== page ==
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Hepatitis C is a very important cause of liver disease and damage in the US and across the world.

Once infected, 80% of people will develop chronic infection and 20% of those will develop cirrhosis, and the risk of developing cancer of the liver is also increased.  75% of those who develop cirrhosis will die from the disease if left untreated.  Over 185 million people around the world are infected with Hepatitis C and 350,000 people a year die from it.  In the US it is estimated that 2.7 million people are chronically infected and the annual cost of treatment and lost work is estimated at $6.5 billion.  What is more alarming is that the number is expected to grow, and the majority of people infected with the virus have never been tested and are unaware that they have the disease.

There are a number of reasons why it is vital that people with Hepatitis C infection are identified and offered treatment:

  • Although treatment in the past was aimed at containing the disease and delaying progression, newer treatments can now reliably cure the disease.
  • Until recently there was a complicated protocol for determining who should be treated. New guidelines released by the Infectious Disease Society of America now recommend that virtually everyone with Hepatitis C should be treated.
  • Because the virus is spread through blood and body fluids, knowledge of infection can help protect sexual partners of those who are infected.
  • Treatment of the disease helps to reduce unintentional spread through blood exposure.
  • Those who are known to be infected can be counseled to eliminate other liver toxins, like alcohol and acetaminophen.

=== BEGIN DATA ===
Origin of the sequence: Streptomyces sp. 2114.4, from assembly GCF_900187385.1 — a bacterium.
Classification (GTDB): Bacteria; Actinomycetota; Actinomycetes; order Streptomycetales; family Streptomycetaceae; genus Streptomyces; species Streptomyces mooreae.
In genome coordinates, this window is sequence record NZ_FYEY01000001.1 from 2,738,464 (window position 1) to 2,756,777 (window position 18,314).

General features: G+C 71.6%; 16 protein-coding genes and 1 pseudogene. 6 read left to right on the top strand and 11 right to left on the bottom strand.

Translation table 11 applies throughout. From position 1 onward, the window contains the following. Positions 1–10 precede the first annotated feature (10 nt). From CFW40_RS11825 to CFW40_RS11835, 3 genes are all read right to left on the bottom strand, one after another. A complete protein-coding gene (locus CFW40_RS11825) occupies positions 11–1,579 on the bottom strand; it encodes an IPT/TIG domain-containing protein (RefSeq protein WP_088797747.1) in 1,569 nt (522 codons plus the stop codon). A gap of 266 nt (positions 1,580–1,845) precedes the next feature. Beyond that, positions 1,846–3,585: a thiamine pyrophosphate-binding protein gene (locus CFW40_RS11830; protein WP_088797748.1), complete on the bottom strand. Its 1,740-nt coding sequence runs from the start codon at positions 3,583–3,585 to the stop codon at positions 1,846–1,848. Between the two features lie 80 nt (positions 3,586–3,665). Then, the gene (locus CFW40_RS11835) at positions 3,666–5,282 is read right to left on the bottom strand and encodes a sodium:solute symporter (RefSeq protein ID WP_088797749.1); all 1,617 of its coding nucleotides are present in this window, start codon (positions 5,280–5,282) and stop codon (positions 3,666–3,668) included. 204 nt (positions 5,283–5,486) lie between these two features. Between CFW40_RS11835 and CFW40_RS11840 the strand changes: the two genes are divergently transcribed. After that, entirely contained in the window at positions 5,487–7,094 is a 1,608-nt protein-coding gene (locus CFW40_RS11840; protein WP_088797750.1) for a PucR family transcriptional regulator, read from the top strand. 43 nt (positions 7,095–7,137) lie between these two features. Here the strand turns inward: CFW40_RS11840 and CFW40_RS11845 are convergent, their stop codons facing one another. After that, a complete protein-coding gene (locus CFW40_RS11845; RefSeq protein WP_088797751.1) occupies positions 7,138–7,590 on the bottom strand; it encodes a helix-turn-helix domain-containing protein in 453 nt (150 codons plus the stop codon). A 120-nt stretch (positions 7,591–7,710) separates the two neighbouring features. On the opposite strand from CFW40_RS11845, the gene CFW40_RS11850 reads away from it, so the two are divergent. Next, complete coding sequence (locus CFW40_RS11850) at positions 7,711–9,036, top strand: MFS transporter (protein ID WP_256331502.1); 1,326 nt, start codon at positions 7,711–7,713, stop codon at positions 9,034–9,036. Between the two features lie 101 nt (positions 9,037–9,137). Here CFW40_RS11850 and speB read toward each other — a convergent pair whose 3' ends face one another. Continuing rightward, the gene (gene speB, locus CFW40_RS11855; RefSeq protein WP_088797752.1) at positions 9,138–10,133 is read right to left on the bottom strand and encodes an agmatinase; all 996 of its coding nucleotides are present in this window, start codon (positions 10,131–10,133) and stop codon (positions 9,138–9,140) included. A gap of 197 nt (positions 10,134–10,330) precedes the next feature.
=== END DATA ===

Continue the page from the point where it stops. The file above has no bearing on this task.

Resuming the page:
• Those who are infected should receive vaccinations for hepatitis A and B.

Not everyone needs to be tested for infection with Hepatitis C, but those who should be tested include:

  • All people born between 1945 and 1965 due to a higher prevalence of the disease in this age group (this is a one-time test)
  • Current or former injection drug users, including those who injected only once many years ago
  • Recipients of clotting factor transfusions made before 1987
  • Recipients of blood transfusions or organ transplants before July 1992
  • Hemodialysis patients
  • Persons with known exposures to HCV, such as
    • health care workers after needle-sticks involving Hepatitis C positive blood
    • recipients of blood or organs from a donor who tested Hepatitis C positive
    • people with HIV infection
    • children born to Hepatitis C positive mothers

All of this will require that we who work in primary care to develop reliable systems to identify and test those at risk for Hepatitis C and that treatment systems are in place so that every infected person can be offered treatment aimed at curing the disease.

Noah Nesin, MD

Dr. Nesin, Vice President of Medical Affairs for PCHC, is a family doctor with 30 years of experience.

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